However, plans for the army to set up four regiments of deminers to conduct clearance of Iraq’s heavily contaminated border with Iran were stalled by the growing security challenge linked to reviving insurgency in central Iraq. Operators reported that the military’s preoccupation with security issues also caused delays in demolitions of cleared ERW, which only the army is authorized to conduct.[32]

Mine clearance in 2013[33]


Mine clearance (km²)

Antipersonnel mines destroyed

Antivehicle mines destroyed

UXO destroyed
















Article 5 Compliance

Under Article 5 of the Mine Ban Treaty, Iraq is required to destroy all antipersonnel mines in mined areas under its jurisdiction or control as soon as possible, but not later than 1 February 2018.

The DMA does not report comprehensively on the results of mine clearance, and incomplete reporting on clearance by operators makes it impossible to quantify accurately the extent of Iraq’s progress towards fulfilling its treaty obligations. In 2012, the Deputy Minister of Environment Kamal Latif predicted that Iraq would not meet its 2018 clearance deadline. Nothing has occurred in the two years since to challenge that conclusion.[34]

Iraq has passed the halfway mark to its initial Article 5 deadline but has yet to put in place a stable national mine action structure or with effective authority to direct, plan, or uphold the standards of mine action. The KRG’s more experienced mine action program has conducted survey and manages commercial and humanitarian clearance in the north. But in central and southern Iraq, authority over mine action is split between different ministries. The DMA and operators have made progress in conducting survey needed for planning and clearance, but many governorates remain to be surveyed and stakeholders report clearance continues without effective coordination or oversight.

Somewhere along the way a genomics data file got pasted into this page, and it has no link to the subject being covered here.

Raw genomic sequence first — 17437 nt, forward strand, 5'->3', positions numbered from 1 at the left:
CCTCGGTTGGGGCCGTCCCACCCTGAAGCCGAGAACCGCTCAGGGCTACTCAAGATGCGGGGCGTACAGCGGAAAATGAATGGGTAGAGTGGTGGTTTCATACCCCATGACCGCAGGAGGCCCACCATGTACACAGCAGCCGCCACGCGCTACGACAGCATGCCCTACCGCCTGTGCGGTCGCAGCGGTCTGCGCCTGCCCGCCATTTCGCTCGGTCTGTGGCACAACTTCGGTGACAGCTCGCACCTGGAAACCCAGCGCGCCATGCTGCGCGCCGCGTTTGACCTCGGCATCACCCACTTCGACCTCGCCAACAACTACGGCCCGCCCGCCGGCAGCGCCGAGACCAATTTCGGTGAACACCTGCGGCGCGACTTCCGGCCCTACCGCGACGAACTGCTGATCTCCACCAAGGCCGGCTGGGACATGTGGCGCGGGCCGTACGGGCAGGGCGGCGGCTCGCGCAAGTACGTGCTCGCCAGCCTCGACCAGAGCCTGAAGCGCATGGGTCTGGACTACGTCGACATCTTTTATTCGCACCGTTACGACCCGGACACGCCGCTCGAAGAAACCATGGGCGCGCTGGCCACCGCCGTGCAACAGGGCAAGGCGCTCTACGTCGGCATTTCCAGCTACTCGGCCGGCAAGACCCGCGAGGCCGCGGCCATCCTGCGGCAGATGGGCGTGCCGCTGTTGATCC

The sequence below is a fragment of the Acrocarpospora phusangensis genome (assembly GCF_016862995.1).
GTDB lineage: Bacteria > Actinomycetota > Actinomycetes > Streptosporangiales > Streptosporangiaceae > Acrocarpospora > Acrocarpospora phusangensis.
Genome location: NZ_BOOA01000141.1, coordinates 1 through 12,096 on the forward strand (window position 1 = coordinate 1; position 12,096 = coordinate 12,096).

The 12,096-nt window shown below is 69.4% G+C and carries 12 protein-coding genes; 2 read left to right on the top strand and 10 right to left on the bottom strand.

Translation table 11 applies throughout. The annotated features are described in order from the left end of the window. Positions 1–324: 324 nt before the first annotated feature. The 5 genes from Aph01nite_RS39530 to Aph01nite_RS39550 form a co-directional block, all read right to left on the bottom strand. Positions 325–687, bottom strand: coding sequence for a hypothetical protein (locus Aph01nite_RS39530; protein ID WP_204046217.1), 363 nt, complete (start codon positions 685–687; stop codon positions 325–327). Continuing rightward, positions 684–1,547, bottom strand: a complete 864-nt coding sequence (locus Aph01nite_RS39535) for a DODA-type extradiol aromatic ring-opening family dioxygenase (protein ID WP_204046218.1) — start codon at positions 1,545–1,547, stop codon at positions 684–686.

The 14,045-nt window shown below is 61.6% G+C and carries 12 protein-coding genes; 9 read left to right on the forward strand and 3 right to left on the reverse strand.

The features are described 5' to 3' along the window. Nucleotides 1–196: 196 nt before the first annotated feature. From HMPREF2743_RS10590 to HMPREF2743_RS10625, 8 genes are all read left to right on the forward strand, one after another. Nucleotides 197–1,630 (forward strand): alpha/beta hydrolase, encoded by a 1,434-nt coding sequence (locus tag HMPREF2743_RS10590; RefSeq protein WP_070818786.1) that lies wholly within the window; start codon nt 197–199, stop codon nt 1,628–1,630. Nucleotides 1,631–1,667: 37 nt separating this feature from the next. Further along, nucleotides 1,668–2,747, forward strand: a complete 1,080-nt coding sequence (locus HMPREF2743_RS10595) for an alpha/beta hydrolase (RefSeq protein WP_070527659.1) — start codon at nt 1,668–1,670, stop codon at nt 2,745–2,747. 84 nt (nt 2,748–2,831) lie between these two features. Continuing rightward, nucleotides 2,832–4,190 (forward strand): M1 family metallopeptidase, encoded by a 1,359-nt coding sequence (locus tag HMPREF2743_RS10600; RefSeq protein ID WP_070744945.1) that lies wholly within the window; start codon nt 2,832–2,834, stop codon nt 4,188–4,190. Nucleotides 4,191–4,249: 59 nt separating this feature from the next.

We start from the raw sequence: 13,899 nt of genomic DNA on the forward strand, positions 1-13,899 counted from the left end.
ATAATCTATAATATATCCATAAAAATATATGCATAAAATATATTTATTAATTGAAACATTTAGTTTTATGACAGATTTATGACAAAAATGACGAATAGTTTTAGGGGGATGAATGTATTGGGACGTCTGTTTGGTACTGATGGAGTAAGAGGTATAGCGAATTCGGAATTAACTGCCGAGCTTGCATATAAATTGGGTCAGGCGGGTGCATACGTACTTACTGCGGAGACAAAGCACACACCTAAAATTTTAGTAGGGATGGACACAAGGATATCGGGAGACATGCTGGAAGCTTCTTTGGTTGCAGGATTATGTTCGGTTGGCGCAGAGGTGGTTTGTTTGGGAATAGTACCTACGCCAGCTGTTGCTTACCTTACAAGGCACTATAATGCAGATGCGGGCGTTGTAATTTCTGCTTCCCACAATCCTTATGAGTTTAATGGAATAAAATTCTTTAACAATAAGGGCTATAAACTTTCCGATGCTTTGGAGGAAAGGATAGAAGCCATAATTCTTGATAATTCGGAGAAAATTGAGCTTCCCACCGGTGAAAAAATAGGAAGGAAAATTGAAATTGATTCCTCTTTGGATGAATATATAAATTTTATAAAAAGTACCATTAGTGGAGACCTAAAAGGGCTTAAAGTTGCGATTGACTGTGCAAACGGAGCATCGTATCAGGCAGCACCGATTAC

Support for Mine Action

The DMA reported a budget of IQD14.56 billion (US$12.23 million)[35] in 2013, but it had no information about expenditure on mine action by the ministries of defense, oil, and industry, which conclude contracts separately with commercial demining companies that have conducted most of the clearance in recent years. The DMA’s proposed budget for 2014 was ID13.41 billion ($10.74 million).[36]

IMCO received funding of $10 million from the US Department of State in 2013. It expected to receive about a quarter less in 2014 but this reflected reduced expenditure on security and it expected funding for operations would be higher.[37] DDG received funding from the Swedish International Development Cooperation Agency (SIDA)of $1.8 million for 12 months ending by June 2014, and $2.4 million from the Department for International Development (DfID) of the United Kingdom for the 12 months to July. As of March 2014, DDG had received no further funding commitments and the program faced the possibility of closure in mid-2014.[38]


·         Iraq should present its mine action strategy detailing available capacity and its proposed deployment.

·         Iraq should complete non-technical survey of central and southern governorates, where security permits, to establish a clearer baseline estimate of the extent of the landmine threat.

·         Clarity is needed on the structure and leadership of mine action, including Iraq’s national mine action authority.

·         Mine action is bedeviled by bureaucratic blockages in government ministries and customs. Action is needed to streamline procedures for registration and accreditation of demining organizations, which can take years to complete.